The oddball rockers in Dr. Dog make their second appearance on Mountain Stage, recorded in partnership with the Marshall Artists Series in Huntington, W.V. Combining an unapologetic love of 1960s pop with a shambling indie-rock aesthetic, Dr. Dog has earned a loyal and growing audience.
Naturally, the New York band The Henry Millers takes its name from the author, who was famous for creating his own genre of literature out of an assortment of preexisting ones. Miller was also notorious for his books' often-explicit sexual content, which was deemed illicit enough for his work to be banned in the U.S. While The Henry Millers' bright, buoyant songs aren't likely to cause a scandal, the band does share Miller's penchant for drawing from different styles — its debut album, Daisies, is equal parts indie-rock, folk and synth-pop.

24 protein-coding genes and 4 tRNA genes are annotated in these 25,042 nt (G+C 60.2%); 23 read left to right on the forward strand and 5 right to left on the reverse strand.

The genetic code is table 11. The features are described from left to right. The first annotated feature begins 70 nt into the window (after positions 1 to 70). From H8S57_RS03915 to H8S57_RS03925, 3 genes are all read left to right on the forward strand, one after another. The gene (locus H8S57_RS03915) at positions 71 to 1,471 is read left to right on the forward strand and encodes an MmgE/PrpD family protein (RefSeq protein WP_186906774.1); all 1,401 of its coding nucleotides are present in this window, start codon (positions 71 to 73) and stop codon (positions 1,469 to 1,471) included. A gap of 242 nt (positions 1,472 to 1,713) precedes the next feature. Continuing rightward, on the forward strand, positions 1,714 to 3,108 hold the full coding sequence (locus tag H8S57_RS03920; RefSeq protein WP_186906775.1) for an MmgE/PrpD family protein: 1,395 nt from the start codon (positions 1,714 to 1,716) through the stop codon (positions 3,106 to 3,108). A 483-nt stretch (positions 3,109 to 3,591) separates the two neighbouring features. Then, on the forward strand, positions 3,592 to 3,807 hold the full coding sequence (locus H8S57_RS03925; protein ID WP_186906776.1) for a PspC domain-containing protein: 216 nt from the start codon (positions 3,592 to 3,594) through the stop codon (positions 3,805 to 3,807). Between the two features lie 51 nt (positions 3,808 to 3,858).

There's mystery in the music of Alt-J: The band's songs are wrapped in enigmatic textures, with swift shifts in arrangements inside every song and an oddness to the drums. Mere glimpses of lyrics are discernible, even after listening over and over — and if you can decipher the words, the meanings don't necessarily follow immediately. Still, those words reside at the core of Alt-J, and they're cinematic and stunning and sometimes brutal.